Recent social science research has highlighted the chaos imposed by detention and deportation policies on migrant families and communities. This paper expands on these discussions by examining the role of transnational family dynamics as people experience detention, deportation, reintegration and/or remigration. Analysing five exemplary cases of indigenous Ecuadorian families drawn from a larger sample, we highlight the reconfigurations of transnational social relations resulting from these cycles of (im)mobility. We argue that transnational family support structures play a crucial role in the reconfiguration of families affected by deportation by combining material and emotional support and healing with social control. Our findings suggest that the social, emotional, and economic effects of deportation over time are shaped both by family and community contexts of reception and by migrants’ own gender, class, life-course stage, time spent in the United States, and migration experiences. These findings allow us to conclude that deportation is a heterogeneous social and temporal process that does not impact families uniformly but in fact unfolds in diverse ways within family situations where social relationships, gender roles, care arrangements, and social expectations for the most part are already profoundly transnationalised and reconfigured by migration.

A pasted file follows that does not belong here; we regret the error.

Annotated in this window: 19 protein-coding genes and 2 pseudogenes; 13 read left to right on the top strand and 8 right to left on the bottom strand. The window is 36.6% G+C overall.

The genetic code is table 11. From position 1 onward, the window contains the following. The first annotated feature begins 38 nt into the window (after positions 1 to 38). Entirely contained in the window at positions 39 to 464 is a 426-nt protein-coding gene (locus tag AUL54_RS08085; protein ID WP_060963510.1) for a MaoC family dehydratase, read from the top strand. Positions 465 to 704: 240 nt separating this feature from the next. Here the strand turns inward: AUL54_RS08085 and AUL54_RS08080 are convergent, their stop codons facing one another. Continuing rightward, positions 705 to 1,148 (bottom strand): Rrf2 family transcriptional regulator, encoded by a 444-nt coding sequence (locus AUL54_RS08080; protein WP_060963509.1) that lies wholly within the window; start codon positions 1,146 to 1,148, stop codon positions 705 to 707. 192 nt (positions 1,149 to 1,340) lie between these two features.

All Science Journal Classification (ASJC) codes
- Social Sciences(all)
- transnational families